I have read all the advice on your blog, and have not found an answer to the following question. With some modifications I think it's a question a few pre-PhDs from Harvard/MIT/etc. have, so I hope I'm not being too selfish in asking.
Suppose, for the sake of argument, that I have good reason to believe I'm in the top 1% of academic-economists-to-be in my generation, possibly better.
Suppose further that I want to devote my career to important, and mostly policy-relevant, research. In the medium term I just want to be an academic (professor with tenure), but in the long term I'd want to do the sort of government roles you've done.
I have an offer to work for a management consulting firm for two years. Or I can start my PhD next year. Should I take the former option, with the aim of learning 'how the world works', how to prioritise/listen/implement, etc., or should I just complete my PhD as quickly as possible? It seems I could get away with a short stint in the private sector now, whereas there'd be no chance post-PhD on the academic track. But then the opportunity cost of two years in early 20s not doing maths is also high. I'd be very grateful for your reflections, however brief.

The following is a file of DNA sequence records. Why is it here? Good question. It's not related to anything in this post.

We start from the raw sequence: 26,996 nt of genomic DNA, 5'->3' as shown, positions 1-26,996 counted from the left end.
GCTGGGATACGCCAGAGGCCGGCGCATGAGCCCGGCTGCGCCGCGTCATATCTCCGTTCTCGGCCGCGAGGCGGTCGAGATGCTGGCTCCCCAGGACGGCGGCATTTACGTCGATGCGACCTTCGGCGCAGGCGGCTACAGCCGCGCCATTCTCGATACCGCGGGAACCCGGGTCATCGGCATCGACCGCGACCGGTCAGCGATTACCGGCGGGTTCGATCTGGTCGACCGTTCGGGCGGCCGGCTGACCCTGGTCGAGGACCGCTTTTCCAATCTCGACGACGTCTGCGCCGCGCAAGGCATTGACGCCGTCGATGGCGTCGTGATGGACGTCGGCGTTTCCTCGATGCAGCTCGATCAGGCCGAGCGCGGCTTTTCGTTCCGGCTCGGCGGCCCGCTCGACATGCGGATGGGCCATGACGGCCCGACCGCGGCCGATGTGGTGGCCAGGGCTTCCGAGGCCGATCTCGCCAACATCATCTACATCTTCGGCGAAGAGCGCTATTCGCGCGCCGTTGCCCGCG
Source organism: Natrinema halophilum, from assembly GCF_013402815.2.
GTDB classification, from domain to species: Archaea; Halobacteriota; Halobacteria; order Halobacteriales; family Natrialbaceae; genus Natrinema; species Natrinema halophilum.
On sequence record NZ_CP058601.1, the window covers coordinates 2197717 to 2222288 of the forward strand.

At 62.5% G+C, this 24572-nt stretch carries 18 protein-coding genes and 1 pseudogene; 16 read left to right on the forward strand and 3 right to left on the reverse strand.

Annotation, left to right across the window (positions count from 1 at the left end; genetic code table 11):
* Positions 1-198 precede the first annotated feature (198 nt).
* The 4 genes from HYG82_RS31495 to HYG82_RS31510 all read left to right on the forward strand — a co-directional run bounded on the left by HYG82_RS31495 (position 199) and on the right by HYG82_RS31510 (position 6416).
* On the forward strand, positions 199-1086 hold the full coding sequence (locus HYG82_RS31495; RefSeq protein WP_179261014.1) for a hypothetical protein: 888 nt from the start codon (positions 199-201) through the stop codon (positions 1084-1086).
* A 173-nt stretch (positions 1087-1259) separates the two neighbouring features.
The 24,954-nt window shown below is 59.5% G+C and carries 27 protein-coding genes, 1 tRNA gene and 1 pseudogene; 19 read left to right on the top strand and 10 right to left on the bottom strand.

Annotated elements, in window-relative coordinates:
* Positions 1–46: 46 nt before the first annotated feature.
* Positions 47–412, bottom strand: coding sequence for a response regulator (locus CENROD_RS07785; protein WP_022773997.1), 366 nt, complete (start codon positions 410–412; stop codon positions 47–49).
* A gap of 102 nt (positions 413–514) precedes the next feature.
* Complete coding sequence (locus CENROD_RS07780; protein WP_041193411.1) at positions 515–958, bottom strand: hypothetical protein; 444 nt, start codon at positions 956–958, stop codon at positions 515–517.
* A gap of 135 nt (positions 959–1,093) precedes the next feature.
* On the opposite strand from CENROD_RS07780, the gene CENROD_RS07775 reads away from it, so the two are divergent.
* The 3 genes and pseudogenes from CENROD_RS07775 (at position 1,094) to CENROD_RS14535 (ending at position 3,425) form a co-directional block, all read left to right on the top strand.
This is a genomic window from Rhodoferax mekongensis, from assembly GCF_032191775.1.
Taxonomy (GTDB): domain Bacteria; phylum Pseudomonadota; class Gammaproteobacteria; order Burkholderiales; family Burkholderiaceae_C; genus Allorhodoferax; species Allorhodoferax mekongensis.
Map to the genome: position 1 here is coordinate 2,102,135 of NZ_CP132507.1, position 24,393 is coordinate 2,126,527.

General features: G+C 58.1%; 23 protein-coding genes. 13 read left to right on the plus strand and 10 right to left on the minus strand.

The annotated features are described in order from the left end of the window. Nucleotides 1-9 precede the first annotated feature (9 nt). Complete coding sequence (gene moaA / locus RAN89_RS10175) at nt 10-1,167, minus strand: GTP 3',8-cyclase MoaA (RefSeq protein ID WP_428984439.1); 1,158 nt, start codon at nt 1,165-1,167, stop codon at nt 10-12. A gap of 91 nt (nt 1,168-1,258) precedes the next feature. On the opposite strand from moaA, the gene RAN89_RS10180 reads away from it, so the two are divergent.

Great question. Unfortunately, there is no clear answer. I have known successful economists who have followed each of the two paths you describe.
The best path depends on your goals. If your goal were to be a purely academic economist doing more abstract research, then taking off time before grad school is likely a mistake. That is, if you were trying to maximize the number of publications in Econometrica and the likelihood of winning a Nobel, then go straight to graduate school, get your degree, and start writing those papers.
On the other hand, if your goal is to be the kind of economics professor who engages more directly with the real world, as it seems to be, then some real-world experience is indeed helpful. It broadens your perspective, and it teaches you the skills to understand and communicate with non-economists.
Two years, however, is probably longer than is optimal. My guess is that you will run into rapidly diminishing marginal value from the experience by the end of the first year.
Moreover, a PhD these days often takes five years and sometimes more. That argues for starting sooner rather than later. My experience is that as people start approaching the age of 30, their tolerance for living the life of a grad student declines significantly. As marriage and children start entering your thoughts, you begin to want a real job and a grown-up income. That may be hard to imagine now while you are a college student, but these thoughts will creep up on you faster than you think and when you least expect it.